3. Holwerda NJ, Fogari R, Angeli P, et al. "Valsartan, a new angiotensin II antagonist for the treatment of essential hypertension: efficacy and safety compared with placebo and enalapril." J Hypertens 14 (1996): 1147-115
View all 27 references

Ar Antagonists (Includes Diovan) ↔ Hyperkalemia

Moderate Potential Hazard, Moderate plausibility

Applies to: Hyperkalemia

Drugs that inhibit the renin-angiotensin, such as angiotensin II receptor antagonist system can cause hyperkalemia. Concomitant use of these agents with drugs that increase potassium levels may increase the risk of hyperkalemia. Use caution when using these agents together and monitor serum potassium periodically.


Ar Antagonists (Includes Diovan) ↔ Renal Artery Stenosis

Moderate Potential Hazard, Moderate plausibility

Applies to: Renal Artery Atherosclerosis

In patients with bilateral renal artery stenosis or renal artery stenosis in a solitary kidney, angiotensin II receptor (AR) antagonists may reduce renal perfusion to a critically low level. Increases in serum creatinine or blood urea nitrogen have been reported with ACE inhibitors, a class of drugs that also block the renin-angiotensin-aldosterone system. Although there are no long-term data on the use of AR antagonists in patients with renal artery stenosis, a similar effect should be anticipated. Renal function should be monitored closely for the first few weeks of therapy.


  1. "Product Information. Benicar (olmesartan)." Sankyo Parke Davis, Parsippany, NJ.
  2. "Product Information. Cozaar (losartan)." Merck & Co, Inc, West Point, PA.
  3. "Product Information. Diovan (valsartan)." Novartis Pharmaceuticals, East Hanover, NJ.

Ar Antagonists (Includes Diovan) ↔ Renal Impairment

Moderate Potential Hazard, Moderate plausibility

Applies to: Renal Dysfunction

Changes in renal function including acute renal failure can be caused by drugs that inhibit the renin-angiotensin system and by diuretics. Patients whose renal function may depend in part on the activity of the renin-angiotensin system (e.g., patients with renal artery stenosis, chronic kidney disease, severe congestive heart failure, or volume depletion) may be at particular risk of developing acute renal failure with these agents. Monitor renal function periodically in these patients. Consider withholding or discontinuing therapy in patients who develop a clinically significant decrease in renal function with these agents.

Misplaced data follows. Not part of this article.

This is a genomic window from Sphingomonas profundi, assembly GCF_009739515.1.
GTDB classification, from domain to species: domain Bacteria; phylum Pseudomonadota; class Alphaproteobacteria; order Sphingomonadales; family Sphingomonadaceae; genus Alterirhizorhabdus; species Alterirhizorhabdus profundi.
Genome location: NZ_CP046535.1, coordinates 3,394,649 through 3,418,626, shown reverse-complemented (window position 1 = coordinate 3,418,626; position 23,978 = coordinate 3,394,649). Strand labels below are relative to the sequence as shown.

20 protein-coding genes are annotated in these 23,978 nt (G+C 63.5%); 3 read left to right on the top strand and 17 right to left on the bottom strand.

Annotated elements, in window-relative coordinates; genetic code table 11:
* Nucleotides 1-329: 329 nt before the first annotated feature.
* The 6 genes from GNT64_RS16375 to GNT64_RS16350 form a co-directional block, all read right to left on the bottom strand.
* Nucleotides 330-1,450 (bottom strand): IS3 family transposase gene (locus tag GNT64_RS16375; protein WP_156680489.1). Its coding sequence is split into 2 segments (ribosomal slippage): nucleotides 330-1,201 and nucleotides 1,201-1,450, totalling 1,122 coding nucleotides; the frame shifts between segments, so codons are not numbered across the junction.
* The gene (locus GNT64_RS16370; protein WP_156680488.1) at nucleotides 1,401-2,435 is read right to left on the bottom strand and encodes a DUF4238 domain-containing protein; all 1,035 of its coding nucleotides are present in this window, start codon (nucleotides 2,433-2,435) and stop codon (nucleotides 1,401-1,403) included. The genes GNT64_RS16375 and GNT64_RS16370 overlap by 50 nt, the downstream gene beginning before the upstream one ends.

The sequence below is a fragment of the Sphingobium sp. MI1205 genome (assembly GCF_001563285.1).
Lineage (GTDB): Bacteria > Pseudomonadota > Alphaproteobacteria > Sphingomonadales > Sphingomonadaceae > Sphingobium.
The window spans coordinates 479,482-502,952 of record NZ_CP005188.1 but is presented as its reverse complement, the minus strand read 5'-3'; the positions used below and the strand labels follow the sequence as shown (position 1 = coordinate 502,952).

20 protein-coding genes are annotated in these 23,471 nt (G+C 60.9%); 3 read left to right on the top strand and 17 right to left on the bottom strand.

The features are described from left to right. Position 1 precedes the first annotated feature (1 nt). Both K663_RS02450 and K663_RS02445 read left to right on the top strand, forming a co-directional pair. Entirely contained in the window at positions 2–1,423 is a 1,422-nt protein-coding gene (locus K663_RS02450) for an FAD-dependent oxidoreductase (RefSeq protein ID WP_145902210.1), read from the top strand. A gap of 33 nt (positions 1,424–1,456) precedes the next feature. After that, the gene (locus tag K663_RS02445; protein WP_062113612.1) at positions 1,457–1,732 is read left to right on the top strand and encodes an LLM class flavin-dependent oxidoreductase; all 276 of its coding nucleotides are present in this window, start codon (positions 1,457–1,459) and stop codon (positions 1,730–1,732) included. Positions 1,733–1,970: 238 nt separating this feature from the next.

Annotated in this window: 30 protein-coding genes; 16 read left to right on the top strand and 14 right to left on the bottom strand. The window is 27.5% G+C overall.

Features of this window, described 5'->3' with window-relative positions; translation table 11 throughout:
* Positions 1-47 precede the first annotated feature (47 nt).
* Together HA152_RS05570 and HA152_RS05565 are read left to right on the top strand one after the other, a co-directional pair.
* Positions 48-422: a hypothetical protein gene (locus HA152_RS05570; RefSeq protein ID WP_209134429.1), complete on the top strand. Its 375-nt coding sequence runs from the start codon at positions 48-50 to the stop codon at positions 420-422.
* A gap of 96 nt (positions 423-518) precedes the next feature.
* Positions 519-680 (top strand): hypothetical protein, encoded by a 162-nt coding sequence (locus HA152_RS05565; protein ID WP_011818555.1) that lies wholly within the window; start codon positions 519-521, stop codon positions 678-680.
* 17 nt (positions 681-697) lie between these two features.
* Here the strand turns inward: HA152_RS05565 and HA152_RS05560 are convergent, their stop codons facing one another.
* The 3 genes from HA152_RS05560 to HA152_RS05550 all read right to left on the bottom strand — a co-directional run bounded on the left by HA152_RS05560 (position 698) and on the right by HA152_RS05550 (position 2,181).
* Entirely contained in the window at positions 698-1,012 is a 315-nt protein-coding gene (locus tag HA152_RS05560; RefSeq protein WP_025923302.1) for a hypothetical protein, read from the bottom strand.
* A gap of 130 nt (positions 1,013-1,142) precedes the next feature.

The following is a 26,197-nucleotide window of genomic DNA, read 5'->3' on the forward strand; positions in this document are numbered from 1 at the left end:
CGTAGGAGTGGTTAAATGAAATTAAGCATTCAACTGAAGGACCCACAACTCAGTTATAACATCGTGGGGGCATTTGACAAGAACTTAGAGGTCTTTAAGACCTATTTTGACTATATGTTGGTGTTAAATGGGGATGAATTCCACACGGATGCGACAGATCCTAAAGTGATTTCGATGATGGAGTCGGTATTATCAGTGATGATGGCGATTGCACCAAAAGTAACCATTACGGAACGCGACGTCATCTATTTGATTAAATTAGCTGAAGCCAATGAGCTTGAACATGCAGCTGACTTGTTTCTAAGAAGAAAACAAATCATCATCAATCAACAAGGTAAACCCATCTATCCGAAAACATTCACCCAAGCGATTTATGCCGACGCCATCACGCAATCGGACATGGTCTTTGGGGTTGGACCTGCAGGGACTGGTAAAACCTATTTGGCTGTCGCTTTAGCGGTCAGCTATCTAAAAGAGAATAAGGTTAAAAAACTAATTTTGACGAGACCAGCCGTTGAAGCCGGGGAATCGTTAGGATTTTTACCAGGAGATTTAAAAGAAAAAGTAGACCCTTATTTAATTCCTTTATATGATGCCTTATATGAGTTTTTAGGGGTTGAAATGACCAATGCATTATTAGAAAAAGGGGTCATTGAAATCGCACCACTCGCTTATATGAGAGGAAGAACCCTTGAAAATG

Valsartan (Includes Diovan) ↔ Renal/Liver Disease

Moderate Potential Hazard, Moderate plausibility

Applies to: Liver Disease, Biliary Obstruction, Renal Dysfunction

Valsartan is primarily eliminated by biliary excretion, and a minority is excreted in the urine. Dosage adjustments are not necessary in patients with renal impairment unless they are also volume-depleted, in which case therapy should be initiated under medical supervision. Likewise, patients with mild to moderate hepatic impairment or biliary obstruction generally do not require a dosage adjustment. The manufacturer recommends administering valsartan therapy with caution in patients with impaired renal and/or liver function, particularly if these conditions are severe.


  1. "Product Information. Diovan (valsartan)." Novartis Pharmaceuticals, East Hanover, NJ.

Diovan (valsartan) drug Interactions

There are 443 drug interactions with Diovan (valsartan)

Diovan (valsartan) alcohol/food Interactions

There is 1 alcohol/food interaction with Diovan (valsartan)

Drug Interaction Classification

The classifications below are a general guideline only. It is difficult to determine the relevance of a particular drug interaction to any individual given the large number of variables.
Major Highly clinically significant. Avoid combinations; the risk of the interaction outweighs the benefit.
Moderate Moderately clinically significant. Usually avoid combinations; use it only under special circumstances.
Minor Minimally clinically significant. Minimize risk; assess risk and consider an alternative drug, take steps to circumvent the interaction risk and/or institute a monitoring plan.
Unknown No information available.

Do not stop taking any medications without consulting your healthcare provider.